As far as road conditions were concerned, we came through this section at the right time. A massive road-works project is underway and hundreds of kilometers of roads have been or are being expanded, paved, and improved. We were able to have a few “pow days” – taking the (truck) lift up and riding (paved) freshies down perfect curving hills with no traffic.
Between Andahuaylas and Abancay we were kicking ourselves for the last ride we caught because soon the road switched inclines and started to descend. But then the pavement petered-out and we were bumping along a rocky road. At that point we were quite happy that we had caught the only truck we saw that day. Eventually the family turned off and we continued picking our way through the dust and rocks into the sunset. A solid hour or so after darkness fell, we reached a small mountainside village with a simple tienda where we could buy food. The shop owner pointed out a bulletin on the wall outside, posted by a Polish bike tourer who had camped in the forest nearby (where we probably would have slept) and got everything he owned stolen. They nice folks of the village directed us to the school yard, where we cooked our dinner and camped securely for the night.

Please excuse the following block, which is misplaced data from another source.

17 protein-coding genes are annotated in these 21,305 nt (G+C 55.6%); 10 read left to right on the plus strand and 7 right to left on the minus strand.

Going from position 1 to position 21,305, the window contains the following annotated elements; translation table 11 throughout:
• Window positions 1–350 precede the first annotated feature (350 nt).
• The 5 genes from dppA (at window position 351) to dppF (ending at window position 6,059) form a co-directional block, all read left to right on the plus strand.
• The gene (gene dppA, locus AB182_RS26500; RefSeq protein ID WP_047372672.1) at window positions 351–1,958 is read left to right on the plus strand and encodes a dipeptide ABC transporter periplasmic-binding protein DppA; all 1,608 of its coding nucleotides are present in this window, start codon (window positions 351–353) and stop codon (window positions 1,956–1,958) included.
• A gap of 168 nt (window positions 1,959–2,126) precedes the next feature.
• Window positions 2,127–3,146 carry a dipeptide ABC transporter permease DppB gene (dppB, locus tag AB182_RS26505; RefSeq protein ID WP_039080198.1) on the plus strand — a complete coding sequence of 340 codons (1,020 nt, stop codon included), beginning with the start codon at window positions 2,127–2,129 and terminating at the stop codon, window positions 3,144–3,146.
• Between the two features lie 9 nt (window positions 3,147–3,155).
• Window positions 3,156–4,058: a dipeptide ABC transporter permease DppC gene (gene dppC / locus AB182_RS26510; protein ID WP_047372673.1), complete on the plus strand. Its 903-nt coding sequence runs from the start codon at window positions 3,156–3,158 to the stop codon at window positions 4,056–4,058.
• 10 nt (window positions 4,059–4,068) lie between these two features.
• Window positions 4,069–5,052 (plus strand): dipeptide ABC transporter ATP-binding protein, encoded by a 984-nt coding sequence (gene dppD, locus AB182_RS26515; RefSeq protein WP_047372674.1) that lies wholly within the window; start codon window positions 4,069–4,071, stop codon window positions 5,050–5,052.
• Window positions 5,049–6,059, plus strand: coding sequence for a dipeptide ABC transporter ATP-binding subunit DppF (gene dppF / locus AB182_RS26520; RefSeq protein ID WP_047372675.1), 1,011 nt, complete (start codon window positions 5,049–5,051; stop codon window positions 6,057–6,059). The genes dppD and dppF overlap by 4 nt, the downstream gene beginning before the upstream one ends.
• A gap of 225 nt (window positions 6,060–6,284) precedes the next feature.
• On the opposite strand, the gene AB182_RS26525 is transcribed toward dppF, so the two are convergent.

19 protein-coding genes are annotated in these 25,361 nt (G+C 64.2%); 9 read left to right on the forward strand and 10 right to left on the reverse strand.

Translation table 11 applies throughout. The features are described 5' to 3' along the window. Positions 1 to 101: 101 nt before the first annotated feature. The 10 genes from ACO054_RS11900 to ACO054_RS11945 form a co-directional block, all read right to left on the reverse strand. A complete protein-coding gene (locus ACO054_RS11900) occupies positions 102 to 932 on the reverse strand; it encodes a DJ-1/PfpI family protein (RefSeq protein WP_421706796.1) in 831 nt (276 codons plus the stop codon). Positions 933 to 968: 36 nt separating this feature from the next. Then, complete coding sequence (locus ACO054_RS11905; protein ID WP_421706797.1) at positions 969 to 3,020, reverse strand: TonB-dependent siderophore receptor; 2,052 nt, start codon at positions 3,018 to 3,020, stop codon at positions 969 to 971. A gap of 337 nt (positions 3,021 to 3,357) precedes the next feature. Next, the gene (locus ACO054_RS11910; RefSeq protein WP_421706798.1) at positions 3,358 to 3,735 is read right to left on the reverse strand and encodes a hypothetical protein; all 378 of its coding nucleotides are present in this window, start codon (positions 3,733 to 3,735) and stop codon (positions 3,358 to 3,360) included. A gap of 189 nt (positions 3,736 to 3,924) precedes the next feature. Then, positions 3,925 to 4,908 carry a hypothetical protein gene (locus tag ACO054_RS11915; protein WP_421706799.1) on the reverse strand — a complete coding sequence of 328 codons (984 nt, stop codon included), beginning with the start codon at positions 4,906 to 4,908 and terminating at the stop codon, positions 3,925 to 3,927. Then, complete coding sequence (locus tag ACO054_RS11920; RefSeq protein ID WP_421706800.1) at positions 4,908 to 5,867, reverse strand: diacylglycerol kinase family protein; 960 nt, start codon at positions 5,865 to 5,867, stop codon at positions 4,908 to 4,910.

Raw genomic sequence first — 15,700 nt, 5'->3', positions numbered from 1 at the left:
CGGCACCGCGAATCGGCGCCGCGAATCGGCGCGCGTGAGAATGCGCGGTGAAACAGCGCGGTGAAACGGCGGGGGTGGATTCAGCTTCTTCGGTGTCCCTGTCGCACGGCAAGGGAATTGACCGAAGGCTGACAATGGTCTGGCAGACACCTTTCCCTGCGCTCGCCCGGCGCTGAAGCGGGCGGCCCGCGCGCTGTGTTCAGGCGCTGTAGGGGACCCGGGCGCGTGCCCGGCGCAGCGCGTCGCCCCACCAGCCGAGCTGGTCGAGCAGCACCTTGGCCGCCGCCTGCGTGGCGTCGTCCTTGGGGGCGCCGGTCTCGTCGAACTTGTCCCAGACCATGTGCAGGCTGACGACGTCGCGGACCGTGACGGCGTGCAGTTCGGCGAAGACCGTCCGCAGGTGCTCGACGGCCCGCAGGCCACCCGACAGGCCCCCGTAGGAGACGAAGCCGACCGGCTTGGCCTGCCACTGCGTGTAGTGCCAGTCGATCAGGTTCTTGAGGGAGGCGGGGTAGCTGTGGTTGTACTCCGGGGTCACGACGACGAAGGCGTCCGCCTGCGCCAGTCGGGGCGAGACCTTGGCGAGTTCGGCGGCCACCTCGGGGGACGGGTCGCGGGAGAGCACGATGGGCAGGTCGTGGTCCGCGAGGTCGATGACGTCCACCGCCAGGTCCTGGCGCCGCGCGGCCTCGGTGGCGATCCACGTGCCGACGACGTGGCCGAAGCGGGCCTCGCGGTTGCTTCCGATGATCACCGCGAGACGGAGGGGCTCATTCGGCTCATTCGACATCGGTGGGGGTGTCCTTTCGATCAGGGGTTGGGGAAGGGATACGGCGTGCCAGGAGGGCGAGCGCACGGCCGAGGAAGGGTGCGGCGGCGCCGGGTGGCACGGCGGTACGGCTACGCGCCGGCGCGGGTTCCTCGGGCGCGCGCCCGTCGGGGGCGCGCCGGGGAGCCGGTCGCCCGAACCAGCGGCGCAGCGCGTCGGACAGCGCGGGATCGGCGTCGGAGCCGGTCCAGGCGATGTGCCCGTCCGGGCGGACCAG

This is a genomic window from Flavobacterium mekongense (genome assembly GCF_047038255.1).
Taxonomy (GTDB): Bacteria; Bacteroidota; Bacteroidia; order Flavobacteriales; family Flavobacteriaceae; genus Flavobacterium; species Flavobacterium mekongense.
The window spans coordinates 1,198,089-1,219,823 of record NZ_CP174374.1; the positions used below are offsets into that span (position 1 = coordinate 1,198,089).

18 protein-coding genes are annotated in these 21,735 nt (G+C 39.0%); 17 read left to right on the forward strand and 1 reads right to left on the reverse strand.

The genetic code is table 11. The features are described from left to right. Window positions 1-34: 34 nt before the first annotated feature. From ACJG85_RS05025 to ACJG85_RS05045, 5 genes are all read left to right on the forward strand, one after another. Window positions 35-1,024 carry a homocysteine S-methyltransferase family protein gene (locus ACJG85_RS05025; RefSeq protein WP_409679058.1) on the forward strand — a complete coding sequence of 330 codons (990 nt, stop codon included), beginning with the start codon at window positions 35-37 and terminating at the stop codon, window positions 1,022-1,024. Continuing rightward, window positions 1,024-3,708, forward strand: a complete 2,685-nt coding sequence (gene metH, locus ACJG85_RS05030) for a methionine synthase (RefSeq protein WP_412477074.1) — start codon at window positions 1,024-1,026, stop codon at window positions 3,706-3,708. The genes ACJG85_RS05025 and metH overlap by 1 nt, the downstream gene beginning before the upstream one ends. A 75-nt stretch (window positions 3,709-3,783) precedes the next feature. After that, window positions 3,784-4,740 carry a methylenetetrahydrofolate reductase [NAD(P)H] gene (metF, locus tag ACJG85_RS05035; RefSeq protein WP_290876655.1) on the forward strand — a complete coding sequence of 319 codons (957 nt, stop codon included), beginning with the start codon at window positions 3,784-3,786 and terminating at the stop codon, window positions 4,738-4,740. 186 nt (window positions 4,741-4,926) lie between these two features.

Waking up surrounded by grazing horses, pigs, and sheep, the slow descent continued into the next morning and afternoon to the town of Abancay. We again stuck out the thumb to get the last leg into Cusco, but to no avail. There were many trucks, but no one willing to take some bikers. That evening the owners of a fast-chicken restaurant allowed us to sleep inside after closing. Again in the morning we tried for a bit to catch a ride but still had no luck. So we headed down to the bus terminal to get on into Cusco. As we cruised through the city we were surprised to see the army of police with fully donned riot gear. What was most striking to us was that there wasn’t any striking or rioting – it appeared to be a normal day, but I guess something was to come. It was fun having the teargas/riot shield laden police line part to let us bike through. An uneventful bus ride brought us into Cusco with the evening.